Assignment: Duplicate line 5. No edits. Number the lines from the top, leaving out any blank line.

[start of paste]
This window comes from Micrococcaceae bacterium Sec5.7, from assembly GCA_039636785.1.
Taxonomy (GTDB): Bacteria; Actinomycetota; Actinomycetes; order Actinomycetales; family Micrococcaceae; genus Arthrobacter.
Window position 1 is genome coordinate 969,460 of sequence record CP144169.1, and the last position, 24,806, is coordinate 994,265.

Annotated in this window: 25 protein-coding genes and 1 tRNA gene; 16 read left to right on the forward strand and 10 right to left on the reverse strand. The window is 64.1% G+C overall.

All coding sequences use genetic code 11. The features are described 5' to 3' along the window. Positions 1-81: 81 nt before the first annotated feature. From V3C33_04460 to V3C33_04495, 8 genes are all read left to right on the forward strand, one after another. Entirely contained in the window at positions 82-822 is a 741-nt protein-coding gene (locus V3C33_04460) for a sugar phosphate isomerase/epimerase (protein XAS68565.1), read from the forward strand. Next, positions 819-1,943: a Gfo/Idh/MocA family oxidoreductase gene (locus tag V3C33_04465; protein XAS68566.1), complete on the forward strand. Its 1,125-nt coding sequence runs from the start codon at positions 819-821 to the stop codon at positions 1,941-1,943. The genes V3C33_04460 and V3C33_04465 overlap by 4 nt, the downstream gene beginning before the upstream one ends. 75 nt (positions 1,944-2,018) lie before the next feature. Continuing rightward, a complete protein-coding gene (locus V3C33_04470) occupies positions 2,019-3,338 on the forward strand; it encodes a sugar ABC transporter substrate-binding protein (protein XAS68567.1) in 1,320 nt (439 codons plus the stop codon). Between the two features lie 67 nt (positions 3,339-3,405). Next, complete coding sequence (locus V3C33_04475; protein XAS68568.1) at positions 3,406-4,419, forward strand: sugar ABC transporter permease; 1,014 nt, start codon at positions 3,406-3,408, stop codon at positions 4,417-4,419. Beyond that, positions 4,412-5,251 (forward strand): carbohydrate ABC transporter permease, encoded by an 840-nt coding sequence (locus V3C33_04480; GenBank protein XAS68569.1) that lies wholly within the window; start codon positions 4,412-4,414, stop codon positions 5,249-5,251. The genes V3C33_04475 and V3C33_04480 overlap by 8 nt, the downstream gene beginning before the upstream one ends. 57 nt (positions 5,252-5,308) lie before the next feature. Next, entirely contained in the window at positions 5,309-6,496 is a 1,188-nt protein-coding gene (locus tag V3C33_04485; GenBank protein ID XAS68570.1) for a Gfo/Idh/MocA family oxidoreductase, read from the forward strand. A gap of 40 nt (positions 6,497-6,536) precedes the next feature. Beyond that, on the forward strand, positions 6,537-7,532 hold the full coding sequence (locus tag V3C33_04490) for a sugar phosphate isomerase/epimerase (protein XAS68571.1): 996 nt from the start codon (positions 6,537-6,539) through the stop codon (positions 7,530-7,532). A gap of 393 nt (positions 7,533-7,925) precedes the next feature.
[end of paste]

All coding sequences use genetic code 11. The features are described 5' to 3' along the window. Positions 1-81: 81 nt before the first annotated feature. From V3C33_04460 to V3C33_04495, 8 genes are all read left to right on the forward strand, one after another. Entirely contained in the window at positions 82-822 is a 741-nt protein-coding gene (locus V3C33_04460) for a sugar phosphate isomerase/epimerase (protein XAS68565.1), read from the forward strand. Next, positions 819-1,943: a Gfo/Idh/MocA family oxidoreductase gene (locus tag V3C33_04465; protein XAS68566.1), complete on the forward strand. Its 1,125-nt coding sequence runs from the start codon at positions 819-821 to the stop codon at positions 1,941-1,943. The genes V3C33_04460 and V3C33_04465 overlap by 4 nt, the downstream gene beginning before the upstream one ends. 75 nt (positions 1,944-2,018) lie before the next feature. Continuing rightward, a complete protein-coding gene (locus V3C33_04470) occupies positions 2,019-3,338 on the forward strand; it encodes a sugar ABC transporter substrate-binding protein (protein XAS68567.1) in 1,320 nt (439 codons plus the stop codon). Between the two features lie 67 nt (positions 3,339-3,405). Next, complete coding sequence (locus V3C33_04475; protein XAS68568.1) at positions 3,406-4,419, forward strand: sugar ABC transporter permease; 1,014 nt, start codon at positions 3,406-3,408, stop codon at positions 4,417-4,419. Beyond that, positions 4,412-5,251 (forward strand): carbohydrate ABC transporter permease, encoded by an 840-nt coding sequence (locus V3C33_04480; GenBank protein XAS68569.1) that lies wholly within the window; start codon positions 4,412-4,414, stop codon positions 5,249-5,251. The genes V3C33_04475 and V3C33_04480 overlap by 8 nt, the downstream gene beginning before the upstream one ends. 57 nt (positions 5,252-5,308) lie before the next feature. Next, entirely contained in the window at positions 5,309-6,496 is a 1,188-nt protein-coding gene (locus tag V3C33_04485; GenBank protein ID XAS68570.1) for a Gfo/Idh/MocA family oxidoreductase, read from the forward strand. A gap of 40 nt (positions 6,497-6,536) precedes the next feature. Beyond that, on the forward strand, positions 6,537-7,532 hold the full coding sequence (locus tag V3C33_04490) for a sugar phosphate isomerase/epimerase (protein XAS68571.1): 996 nt from the start codon (positions 6,537-6,539) through the stop codon (positions 7,530-7,532). A gap of 393 nt (positions 7,533-7,925) precedes the next feature.